In just a couple years, students who almost pass a class will be able to get the new grade Fx. And in a few more years, the upper secondary schools' course grades may be gone altogether, according to an investigation proposal. "Today's grading system is perceived by many as punitive, says Minister of Education Anna Ekström and adds that it is important for students to have more time to develop before a decisive grade is set. The central point of the proposal is that course grades are replaced with subject grades that provide an overall assessment of subject knowledge.

  • Record number of vab days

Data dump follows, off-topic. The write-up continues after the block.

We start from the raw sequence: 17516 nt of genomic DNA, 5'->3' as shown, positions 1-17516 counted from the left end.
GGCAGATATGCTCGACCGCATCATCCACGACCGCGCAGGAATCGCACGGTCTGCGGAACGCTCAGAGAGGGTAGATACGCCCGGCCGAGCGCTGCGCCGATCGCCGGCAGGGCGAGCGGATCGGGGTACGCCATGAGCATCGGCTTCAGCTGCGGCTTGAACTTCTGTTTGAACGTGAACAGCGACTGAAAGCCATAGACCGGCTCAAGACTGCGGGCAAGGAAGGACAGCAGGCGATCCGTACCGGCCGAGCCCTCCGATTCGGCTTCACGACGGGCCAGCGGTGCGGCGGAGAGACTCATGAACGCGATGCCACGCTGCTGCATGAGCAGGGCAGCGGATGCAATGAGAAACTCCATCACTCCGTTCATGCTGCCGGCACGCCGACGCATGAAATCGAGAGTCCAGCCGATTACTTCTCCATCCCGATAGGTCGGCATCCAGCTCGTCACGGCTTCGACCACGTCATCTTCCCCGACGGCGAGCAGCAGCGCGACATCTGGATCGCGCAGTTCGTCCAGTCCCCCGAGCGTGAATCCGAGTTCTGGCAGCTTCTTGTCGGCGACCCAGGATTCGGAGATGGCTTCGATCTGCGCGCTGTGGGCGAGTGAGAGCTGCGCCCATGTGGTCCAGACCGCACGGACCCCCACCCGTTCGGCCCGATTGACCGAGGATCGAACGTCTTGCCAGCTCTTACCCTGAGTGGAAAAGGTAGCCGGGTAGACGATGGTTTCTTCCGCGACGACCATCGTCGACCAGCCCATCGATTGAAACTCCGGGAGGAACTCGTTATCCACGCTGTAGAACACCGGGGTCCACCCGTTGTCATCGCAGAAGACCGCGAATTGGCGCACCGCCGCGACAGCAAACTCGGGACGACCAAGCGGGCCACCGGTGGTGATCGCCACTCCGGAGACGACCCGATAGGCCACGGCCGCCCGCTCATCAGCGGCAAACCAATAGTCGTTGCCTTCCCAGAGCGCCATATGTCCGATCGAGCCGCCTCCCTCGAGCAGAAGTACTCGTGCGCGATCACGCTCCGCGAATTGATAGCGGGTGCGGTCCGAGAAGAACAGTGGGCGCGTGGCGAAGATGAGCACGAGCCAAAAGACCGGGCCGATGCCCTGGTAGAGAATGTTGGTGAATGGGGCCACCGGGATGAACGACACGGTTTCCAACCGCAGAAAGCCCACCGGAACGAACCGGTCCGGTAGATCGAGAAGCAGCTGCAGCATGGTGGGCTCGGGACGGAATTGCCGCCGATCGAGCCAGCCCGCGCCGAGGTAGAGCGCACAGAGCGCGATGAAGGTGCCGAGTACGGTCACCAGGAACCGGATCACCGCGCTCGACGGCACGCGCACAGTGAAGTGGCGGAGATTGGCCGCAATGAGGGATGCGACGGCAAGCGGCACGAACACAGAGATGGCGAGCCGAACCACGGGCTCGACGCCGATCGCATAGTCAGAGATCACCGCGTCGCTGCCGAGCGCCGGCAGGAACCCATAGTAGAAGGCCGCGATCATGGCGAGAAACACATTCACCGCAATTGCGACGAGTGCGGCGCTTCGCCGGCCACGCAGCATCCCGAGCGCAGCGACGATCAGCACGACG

The number of “vab” days (Vård Av Barn - care of children) this spring broke all records, according to statistics from the Swedish Social Insurance Agency. In April, 1,341,376 days were taken, which is almost twice as many as in April last year. Niklas Löfgren at the Swedish Social Insurance Agency does not believe children were sicker than usual but that parents followed the recommendation to stay home "at the slightest symptom." He says, "I think they were more careful and chose to keep the children at home." In Sweden a parent can receive compensation for up to 120 days per year from the time the child is 8 months old until the child turns 12 years old. This special sick leave cost the treasury SEK 1.3 billion in April alone.

  • Older people with COVID-19